The danger in considering this is that we don't see it as anything that can be changed. It may not be the way the world is meant to be, but it is the way the world is (at least until Christ's return). There will always be sin in the world and therefore there will always be consequences for the land (including plants, animals and people).

While this may be true, it does not mean we need not ask questions about whether human sin was directly or indirectly responsible for such things as the polar bear attack. While sin in general terms has consequences for the land, specific sins impact the land in a very real way. As Christians, we can not just say this is the way the world is. We must acknowledge our part in making this world the way it is, rather than the way God meant it to be. And that acknowledgement must be followed by repentance and a turning away from that sin.

Polar bear attacks have been on the increase in recent years. The polar bears need to go further afield to find food, thereby coming into contact with humans more frequently. The polar bear that attacked Chapple was significantly underweight and starving. Photographer, Andy Rouse, has argued that they are desperate for food, which makes them dangerous. He also said the climate change effects were driving them into more populated areas. (Read about his comments here)

Is this our fault? If we take God seriously when he says our sin affects the land, then we must answer yes. But we must not stop there. Instead, we must ask the difficult questions about what humans may have done that led to increased polar-bear attacks. We must ask whether changing our climate may cause further incidents that do not reflect God's plan. We must also be prepared to accept that the things we hold dear may be contributing to the problem. Then we must acknowledge our sin and repent of it.



  1. Thanks for this reflection Liz.

    What percentage of the human population are mauled by polar bears each year? (A: something like 0.000000015%) What percentage of the polar bear population are shot or poisoned by humans each year? (A: about 3-5%, that is, 200-300 million times as many, proportionally). What percentage die of starvation/drowning/failure to thrive or some other cause linked to the destruction of their habitat? (A: unknown, but it is highly likely to be rising.) Horatio Chapple's death is a tragedy. But I don't think Christians can limit our understanding of tragedy to the human world. You are right to discuss such things using the language of sin.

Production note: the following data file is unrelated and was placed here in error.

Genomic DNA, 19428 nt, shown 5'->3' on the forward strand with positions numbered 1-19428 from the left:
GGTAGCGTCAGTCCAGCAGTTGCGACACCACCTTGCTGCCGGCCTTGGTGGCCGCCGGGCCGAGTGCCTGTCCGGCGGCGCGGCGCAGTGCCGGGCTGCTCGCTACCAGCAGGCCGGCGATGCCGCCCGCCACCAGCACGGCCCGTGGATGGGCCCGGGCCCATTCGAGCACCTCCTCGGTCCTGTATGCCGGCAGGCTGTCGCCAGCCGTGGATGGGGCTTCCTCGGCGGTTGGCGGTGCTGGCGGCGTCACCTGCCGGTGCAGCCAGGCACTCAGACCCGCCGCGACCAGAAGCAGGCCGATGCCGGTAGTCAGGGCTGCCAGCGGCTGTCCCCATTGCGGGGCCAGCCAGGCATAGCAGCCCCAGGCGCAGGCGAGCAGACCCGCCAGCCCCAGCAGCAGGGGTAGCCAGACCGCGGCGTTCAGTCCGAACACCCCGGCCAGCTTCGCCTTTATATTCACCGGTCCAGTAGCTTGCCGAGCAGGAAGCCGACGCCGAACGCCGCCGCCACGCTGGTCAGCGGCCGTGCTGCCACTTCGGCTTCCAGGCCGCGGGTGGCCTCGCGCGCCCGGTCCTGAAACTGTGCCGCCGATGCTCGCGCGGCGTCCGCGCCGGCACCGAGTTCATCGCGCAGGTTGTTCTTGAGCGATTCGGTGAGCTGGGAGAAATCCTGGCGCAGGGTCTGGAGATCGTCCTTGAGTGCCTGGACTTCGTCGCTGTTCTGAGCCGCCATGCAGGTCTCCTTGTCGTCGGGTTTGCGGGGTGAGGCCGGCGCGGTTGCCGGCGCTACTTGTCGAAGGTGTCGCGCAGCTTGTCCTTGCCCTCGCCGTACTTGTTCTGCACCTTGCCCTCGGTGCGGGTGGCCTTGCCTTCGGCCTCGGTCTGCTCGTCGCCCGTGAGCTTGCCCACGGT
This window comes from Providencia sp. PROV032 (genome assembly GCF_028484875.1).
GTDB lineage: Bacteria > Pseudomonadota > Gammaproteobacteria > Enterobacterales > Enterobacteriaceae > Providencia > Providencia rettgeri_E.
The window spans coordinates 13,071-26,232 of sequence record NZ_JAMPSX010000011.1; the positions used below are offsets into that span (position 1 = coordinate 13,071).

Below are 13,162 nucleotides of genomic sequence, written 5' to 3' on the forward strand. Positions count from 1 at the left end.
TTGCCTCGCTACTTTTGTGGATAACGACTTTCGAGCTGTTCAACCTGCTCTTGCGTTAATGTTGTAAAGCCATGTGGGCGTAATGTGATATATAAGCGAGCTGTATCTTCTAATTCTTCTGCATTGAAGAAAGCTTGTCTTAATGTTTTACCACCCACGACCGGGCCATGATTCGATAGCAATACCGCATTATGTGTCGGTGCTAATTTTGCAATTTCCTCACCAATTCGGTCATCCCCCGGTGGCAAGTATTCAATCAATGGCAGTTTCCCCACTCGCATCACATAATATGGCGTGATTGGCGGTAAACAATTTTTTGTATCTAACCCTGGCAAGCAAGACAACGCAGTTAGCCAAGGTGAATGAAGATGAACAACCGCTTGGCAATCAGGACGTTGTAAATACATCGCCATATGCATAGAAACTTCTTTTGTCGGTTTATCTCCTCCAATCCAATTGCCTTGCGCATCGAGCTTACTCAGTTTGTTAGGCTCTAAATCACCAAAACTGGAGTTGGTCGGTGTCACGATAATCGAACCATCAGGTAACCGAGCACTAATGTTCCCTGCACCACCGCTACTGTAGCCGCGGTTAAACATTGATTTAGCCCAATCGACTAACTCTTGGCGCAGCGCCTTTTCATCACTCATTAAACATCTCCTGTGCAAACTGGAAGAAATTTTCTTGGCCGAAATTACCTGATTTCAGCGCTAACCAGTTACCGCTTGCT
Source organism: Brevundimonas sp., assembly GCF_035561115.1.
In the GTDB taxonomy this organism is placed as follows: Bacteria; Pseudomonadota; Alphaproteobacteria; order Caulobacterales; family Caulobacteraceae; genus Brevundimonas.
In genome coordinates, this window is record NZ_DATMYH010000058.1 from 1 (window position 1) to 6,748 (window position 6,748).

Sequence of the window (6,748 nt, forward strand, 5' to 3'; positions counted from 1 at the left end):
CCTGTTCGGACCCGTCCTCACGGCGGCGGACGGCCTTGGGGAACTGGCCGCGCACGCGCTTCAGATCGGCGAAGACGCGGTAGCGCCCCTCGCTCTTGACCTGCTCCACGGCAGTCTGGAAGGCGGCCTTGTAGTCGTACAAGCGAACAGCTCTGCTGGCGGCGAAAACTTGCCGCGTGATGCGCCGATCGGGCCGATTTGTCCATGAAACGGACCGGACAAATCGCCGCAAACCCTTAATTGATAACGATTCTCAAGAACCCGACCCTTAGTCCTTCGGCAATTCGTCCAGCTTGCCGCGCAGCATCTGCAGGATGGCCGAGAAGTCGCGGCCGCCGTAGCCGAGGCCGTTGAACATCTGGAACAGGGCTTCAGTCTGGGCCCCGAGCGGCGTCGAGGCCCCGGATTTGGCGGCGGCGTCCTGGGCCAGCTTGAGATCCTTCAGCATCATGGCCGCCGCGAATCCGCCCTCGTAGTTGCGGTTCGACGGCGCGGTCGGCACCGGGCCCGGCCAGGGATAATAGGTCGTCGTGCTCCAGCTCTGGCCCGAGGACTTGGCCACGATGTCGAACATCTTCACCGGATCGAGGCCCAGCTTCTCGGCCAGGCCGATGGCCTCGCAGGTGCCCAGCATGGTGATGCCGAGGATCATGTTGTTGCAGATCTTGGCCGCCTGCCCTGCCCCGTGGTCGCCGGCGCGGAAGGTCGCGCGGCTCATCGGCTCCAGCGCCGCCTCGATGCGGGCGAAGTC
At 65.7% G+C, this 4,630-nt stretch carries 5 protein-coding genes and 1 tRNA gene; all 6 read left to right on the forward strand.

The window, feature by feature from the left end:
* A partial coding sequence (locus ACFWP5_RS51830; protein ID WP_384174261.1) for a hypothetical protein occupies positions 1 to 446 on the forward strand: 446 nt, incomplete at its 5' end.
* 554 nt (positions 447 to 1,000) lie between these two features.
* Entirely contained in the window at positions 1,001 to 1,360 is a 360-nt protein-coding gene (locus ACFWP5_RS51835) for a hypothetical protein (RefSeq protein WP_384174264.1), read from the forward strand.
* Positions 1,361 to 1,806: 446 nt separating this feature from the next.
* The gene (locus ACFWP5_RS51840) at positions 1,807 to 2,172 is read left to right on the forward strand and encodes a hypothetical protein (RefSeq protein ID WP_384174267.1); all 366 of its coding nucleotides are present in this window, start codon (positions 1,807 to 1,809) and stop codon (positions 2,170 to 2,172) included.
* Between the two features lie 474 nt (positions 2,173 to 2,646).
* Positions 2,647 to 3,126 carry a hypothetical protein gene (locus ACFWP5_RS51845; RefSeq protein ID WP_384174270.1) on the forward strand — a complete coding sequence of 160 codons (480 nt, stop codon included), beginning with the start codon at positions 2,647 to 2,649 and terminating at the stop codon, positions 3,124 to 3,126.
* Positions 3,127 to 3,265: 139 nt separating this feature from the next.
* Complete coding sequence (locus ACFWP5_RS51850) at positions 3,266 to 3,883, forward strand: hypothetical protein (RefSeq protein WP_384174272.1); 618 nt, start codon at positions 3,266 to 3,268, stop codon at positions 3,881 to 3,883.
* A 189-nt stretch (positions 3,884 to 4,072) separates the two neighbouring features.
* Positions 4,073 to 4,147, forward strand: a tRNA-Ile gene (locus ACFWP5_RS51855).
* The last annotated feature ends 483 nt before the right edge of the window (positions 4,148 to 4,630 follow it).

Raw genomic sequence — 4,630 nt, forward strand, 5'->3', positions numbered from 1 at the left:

2. Thanks for your comments, Byron. And thanks for sharing the figures about polar bears. I didn't know that so many polar bears were shot or poisoned by humans.

    I think whether we consider something a tragedy has a lot to do with the media. If it's on the news, it's a tragedy. And if it's not on the news, quite often we don't even know about it. And of course, there usually has to be something new to make it to the news.

    So what we think of tragedies are often one-off events. But the real tragedies can be those things that happen all the time - and are far too commonplace to even bother reporting. And I'm not sure that's even a human/animal divide. A beached whale can be considered a tragedy. People living within clean running water is not. Although I do agree that we're more likely to consider something a tragedy if there's a human involved. And it's often what we do to animals that is commonplace.